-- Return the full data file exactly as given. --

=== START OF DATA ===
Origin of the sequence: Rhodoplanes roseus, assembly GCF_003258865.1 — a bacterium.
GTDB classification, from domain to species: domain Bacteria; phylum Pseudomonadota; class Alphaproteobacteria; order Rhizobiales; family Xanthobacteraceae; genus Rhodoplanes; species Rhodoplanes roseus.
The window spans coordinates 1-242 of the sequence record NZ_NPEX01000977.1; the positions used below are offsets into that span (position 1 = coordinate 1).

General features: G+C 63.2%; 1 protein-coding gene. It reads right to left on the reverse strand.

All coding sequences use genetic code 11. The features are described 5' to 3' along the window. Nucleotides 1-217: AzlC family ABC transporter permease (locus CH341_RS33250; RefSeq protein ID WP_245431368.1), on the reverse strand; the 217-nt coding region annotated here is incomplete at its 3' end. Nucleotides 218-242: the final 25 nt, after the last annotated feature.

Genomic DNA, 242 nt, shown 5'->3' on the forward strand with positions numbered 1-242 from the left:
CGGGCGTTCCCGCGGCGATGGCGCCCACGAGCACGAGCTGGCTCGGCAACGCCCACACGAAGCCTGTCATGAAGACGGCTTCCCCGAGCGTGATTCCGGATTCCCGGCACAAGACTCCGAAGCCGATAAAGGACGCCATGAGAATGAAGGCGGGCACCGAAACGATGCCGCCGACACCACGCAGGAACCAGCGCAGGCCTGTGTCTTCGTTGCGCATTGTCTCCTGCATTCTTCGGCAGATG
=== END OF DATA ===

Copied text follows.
Origin of the sequence: Rhodoplanes roseus, assembly GCF_003258865.1 — a bacterium.
GTDB classification, from domain to species: domain Bacteria; phylum Pseudomonadota; class Alphaproteobacteria; order Rhizobiales; family Xanthobacteraceae; genus Rhodoplanes; species Rhodoplanes roseus.
The window spans coordinates 1-242 of the sequence record NZ_NPEX01000977.1; the positions used below are offsets into that span (position 1 = coordinate 1).

General features: G+C 63.2%; 1 protein-coding gene. It reads right to left on the reverse strand.

All coding sequences use genetic code 11. The features are described 5' to 3' along the window. Nucleotides 1-217: AzlC family ABC transporter permease (locus CH341_RS33250; RefSeq protein ID WP_245431368.1), on the reverse strand; the 217-nt coding region annotated here is incomplete at its 3' end. Nucleotides 218-242: the final 25 nt, after the last annotated feature.

Genomic DNA, 242 nt, shown 5'->3' on the forward strand with positions numbered 1-242 from the left:
CGGGCGTTCCCGCGGCGATGGCGCCCACGAGCACGAGCTGGCTCGGCAACGCCCACACGAAGCCTGTCATGAAGACGGCTTCCCCGAGCGTGATTCCGGATTCCCGGCACAAGACTCCGAAGCCGATAAAGGACGCCATGAGAATGAAGGCGGGCACCGAAACGATGCCGCCGACACCACGCAGGAACCAGCGCAGGCCTGTGTCTTCGTTGCGCATTGTCTCCTGCATTCTTCGGCAGATG